A short history of gin
Gin is a clear spirit that is usually not aged. It was developed from Genever, a traditional Belgian and Dutch spirit. Just like Genever, gin is given its distinct fragrance and taste by juniper berries. Thanks to Belgian and Flemish traditions we use other fragrances for the aromatisation of gin as well, such as various fruit, herbs and spices. The juniper berries that give the beverage its distinct character, however, must never be omitted.
Juniper berries have been used as traditional medicine throughout history, and just like juniper schnapps, Genever was initially used to alleviate stomach problems. Soon after, people started using it for its intoxicating qualities and it earned itself the nickname “Dutch courage”, as it was consumed by Dutch soldiers to calm and relax them before going into battle.
The beginnings of the production of gin have its roots in the middle ages, with its ancestor Genever dating back to the 13th century. Gin’s popularity spread over Great Britain (the region most commonly associated with the spirit) after King William III claimed the British throne in the 17th century.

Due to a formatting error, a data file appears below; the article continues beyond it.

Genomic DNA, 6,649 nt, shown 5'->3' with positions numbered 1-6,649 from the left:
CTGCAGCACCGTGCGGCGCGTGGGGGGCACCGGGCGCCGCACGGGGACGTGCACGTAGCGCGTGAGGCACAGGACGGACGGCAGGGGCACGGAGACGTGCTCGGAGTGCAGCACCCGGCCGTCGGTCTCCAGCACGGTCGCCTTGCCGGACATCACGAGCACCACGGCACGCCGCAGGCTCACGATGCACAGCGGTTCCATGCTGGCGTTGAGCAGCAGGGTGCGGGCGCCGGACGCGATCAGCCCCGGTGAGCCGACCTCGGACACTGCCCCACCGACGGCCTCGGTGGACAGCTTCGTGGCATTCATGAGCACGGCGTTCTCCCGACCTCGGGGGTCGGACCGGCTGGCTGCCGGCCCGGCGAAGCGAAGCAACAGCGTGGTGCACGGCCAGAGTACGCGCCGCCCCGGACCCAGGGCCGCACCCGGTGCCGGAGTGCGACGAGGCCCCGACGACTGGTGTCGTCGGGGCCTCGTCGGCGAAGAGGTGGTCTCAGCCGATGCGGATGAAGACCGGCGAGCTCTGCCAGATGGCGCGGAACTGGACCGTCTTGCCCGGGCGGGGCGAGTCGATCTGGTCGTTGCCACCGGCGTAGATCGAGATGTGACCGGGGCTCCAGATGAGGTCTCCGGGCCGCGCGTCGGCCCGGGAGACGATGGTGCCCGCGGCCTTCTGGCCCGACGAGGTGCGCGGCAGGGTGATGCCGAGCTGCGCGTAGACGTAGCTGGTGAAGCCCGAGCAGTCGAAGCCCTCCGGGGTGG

In the early 18th century, gin spread all over Great Britain, which brought about the raising of taxes and duties on imported drinks. At the same time, laws on the managing and regulation of domestic gin production were relaxed, clearing the path for the emergence of many new distilleries. Subsequently, gin became highly accessible, cheap, and popular. This period, nicknamed the “Gin Craze”, was characterised by a high rate of alcoholism and spirit consumption, an increased mortality due to alcohol, and the dispute about the morality of producing and selling gin. The hectic period sparked controversy in the British Parliament, which consequently issued five acts on controlling the production and consumption of gin.